PetaPixel

Use Bicubic Sharper for Web Resizing

We posted a while back on how to sharpen your photos like Flickr for smaller resolution images. The technique used “Unsharp Mask”, but today we’ll quickly describe how you can ensure sharpness using a simple setting.

When you reduce the size of an image in Photoshop, there’s an option on the Image Size screen that allows you to choose how the image is resampled (shown above). By default, this is set to “Bicubic”, but that’s not optimal for shrinking photographs down to smaller sizes for the web. Instead, you should use “Bicubic Sharper” to preserve the sharpness in your photo.

Here’s a demonstration of the difference. The following photograph was resized from 3883px wide down to 500px using “Bicubic”:

Now compare that photograph with the following version, which we resized using “Bicubic Sharper”:

You can hover your mouse over either photograph to compare it the other (you might have to wait a few seconds to see the change).

To set “bicubic sharper” as your default, go to

Preferences->General->Image Interpoation->Bicubic Sharper (best for reduction)

If you’ve been resizing images poorly in the past, you should now see a noticeable increase in sharpness! Yay!


 
 
  • http://twitter.com/lennox_mcdough tobi

    Is this Syracuse University?

  • http://www.petapixel.com Michael Zhang

    Nope, UC Berkeley.

  • brian

    to be honest… looks a bit over sharpened to me.. but I know it's a matter of personal taste

  • http://www.dieolsenban.de/blog Herr Olsen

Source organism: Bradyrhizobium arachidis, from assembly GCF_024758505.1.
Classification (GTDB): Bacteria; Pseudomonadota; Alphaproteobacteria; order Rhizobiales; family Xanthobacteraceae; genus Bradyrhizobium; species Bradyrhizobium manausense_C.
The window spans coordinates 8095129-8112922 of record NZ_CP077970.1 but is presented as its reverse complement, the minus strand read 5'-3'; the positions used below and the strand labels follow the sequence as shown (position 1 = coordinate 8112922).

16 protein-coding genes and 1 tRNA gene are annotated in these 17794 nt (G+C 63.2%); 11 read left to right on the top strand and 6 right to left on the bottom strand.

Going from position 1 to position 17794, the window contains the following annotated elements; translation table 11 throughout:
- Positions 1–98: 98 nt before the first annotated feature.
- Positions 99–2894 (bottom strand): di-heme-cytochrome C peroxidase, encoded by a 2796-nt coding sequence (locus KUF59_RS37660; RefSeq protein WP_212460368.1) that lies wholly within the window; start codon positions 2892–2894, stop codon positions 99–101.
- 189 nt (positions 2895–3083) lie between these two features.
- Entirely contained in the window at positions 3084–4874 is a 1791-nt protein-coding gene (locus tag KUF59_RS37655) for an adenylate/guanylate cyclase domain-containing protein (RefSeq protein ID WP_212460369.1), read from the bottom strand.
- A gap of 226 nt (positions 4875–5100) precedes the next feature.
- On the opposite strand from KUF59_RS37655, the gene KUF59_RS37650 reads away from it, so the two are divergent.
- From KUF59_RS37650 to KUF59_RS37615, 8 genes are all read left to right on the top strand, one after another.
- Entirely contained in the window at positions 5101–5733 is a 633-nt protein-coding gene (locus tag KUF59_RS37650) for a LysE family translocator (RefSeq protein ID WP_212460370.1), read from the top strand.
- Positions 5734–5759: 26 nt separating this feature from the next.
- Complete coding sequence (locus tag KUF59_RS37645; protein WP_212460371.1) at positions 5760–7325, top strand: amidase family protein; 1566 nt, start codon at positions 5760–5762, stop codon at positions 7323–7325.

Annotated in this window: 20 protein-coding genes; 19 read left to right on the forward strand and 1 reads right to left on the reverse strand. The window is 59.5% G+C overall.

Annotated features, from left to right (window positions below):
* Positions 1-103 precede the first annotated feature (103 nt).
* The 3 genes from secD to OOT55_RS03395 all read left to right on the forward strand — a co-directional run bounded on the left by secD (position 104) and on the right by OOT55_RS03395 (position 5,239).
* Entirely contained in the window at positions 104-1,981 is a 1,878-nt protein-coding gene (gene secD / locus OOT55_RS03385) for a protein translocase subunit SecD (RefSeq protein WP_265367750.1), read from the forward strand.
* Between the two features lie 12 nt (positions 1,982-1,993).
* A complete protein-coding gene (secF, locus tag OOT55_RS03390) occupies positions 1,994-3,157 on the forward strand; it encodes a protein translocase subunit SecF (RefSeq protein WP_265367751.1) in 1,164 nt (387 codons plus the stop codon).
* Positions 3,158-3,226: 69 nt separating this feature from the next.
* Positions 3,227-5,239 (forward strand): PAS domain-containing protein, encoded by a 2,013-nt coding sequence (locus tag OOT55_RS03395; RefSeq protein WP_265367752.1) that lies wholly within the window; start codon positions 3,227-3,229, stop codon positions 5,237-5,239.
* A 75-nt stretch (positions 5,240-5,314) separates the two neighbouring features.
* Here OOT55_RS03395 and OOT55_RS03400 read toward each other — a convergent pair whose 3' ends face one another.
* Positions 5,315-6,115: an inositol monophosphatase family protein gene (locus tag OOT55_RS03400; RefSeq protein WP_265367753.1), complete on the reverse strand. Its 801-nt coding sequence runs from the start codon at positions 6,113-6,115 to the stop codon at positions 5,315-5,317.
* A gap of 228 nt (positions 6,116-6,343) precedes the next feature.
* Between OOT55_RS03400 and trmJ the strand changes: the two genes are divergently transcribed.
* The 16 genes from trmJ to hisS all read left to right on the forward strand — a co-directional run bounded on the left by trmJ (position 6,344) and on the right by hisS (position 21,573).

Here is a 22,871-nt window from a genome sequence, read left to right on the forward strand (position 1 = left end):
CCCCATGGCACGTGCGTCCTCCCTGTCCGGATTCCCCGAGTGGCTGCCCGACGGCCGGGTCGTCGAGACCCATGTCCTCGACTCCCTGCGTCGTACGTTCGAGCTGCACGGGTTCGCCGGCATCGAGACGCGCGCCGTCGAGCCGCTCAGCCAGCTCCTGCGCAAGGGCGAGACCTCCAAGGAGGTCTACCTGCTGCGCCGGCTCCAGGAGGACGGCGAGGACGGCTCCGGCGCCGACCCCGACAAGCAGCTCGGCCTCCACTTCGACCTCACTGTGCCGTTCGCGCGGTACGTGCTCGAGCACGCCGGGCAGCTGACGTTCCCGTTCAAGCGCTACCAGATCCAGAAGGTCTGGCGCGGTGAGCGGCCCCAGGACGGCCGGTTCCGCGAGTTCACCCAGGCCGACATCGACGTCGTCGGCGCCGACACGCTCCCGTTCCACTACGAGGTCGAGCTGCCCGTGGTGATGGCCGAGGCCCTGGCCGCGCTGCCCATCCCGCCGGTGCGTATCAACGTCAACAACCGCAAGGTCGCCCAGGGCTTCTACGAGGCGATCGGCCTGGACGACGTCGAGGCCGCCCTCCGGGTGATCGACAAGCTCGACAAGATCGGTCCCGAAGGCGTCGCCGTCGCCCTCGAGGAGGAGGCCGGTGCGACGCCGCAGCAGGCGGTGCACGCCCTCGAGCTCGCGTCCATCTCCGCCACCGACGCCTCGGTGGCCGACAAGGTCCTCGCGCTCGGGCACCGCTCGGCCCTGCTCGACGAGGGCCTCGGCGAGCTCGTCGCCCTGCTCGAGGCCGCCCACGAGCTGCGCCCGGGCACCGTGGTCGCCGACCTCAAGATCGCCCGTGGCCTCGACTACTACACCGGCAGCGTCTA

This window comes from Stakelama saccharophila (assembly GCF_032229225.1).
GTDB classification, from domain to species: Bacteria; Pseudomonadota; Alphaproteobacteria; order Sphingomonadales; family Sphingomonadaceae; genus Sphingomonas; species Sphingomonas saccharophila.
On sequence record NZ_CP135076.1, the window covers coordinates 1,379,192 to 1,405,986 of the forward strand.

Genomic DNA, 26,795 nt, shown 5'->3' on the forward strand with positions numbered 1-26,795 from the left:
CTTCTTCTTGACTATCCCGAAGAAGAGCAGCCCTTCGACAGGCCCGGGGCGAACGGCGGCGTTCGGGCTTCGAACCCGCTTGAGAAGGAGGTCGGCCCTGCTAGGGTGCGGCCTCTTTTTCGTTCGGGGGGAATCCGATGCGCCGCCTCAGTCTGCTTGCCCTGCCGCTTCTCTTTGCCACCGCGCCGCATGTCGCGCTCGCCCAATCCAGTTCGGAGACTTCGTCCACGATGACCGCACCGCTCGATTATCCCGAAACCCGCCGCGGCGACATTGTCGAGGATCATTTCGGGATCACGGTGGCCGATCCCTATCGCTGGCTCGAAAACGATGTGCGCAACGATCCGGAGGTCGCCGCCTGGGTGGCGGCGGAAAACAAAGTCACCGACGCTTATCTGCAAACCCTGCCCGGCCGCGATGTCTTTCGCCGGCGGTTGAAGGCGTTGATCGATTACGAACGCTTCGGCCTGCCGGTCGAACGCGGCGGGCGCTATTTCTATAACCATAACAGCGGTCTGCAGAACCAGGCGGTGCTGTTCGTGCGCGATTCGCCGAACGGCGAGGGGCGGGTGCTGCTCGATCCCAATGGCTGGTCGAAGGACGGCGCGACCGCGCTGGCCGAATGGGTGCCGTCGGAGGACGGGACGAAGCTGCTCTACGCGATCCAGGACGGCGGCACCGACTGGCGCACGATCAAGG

This is way too oversharpened. As soon as you see that much halos you're doing it wrong.

  • http://www.petapixel.com Michael Zhang

    I think the “oversharpening” was due to the post-processing of the photograph rather than the method outlined in this tip though. Mainly I was trying to show the difference between Bicubic and Bicubic Sharper. Thanks for the feedback!

  • mnovaes

    Not a great post, seriously. There are many better solutions for this. Lightroom sharpening is great (and as much as automatic/simple), as it is the awesome Smart Sharpen filter from Photoshop. Even the old Unsharp Mask works better than this…

  • mnovaes

    Sorry if I've been a bit too harsh, but IMO there are plenty of better alternatives, in a lot of ways. Best regards!

  • http://mute.rigent.com/ Miles

    You should always control sharpness and apply it as the last step in any image export. Never sharpen originals. Control over sharpening means duplicating the base layer and applying it selectively using a layer mask. Applying sharpening to OOF areas can make them look ugly (Flickr does this) and subtle differences in focus that add depth to an image are wiped out by universal sharpening (as in the image in the linked “sharpening photos like Flickr” post). There are some instances where you might wish sharpness across an image but it's worth thinking before you apply sharpness, even with deep focus landscapes there are areas that can be spoiled by sharpening, for example sharpening areas of blue sky, or any other flat colour or gradient area, can increase noise and add artifacts.

    I guess I'm just trying to say that sharpening should only rarely be just whacked on a whole image.

  • http://shuttersounds.thedailynathan.com nathanyan

    Tools like unsharp mask already take care of this. That is what the “threshold” parameter does.

  • http://mute.rigent.com/ Miles

    Supposedly yes but in practice I've never found it satisfactory. OOF areas often have fine detail, especially in bokeh and highlights, and if an image has grain in open areas unsharp mask can turn it into artifacts. Applying sharpening selectively through a masked layer takes a minute and provides far more consist and intuitive results, at least for me, mileage may vary.

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  • http://twitter.com/RickSeventy79 Riccardo Melillo

    oversharpening sometimes can be acceptable, sometimes not, mostly depends on the subject

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  • Aeruz

    its useful for ui designing
    it really depends

  • Carol

    which you use photoshop?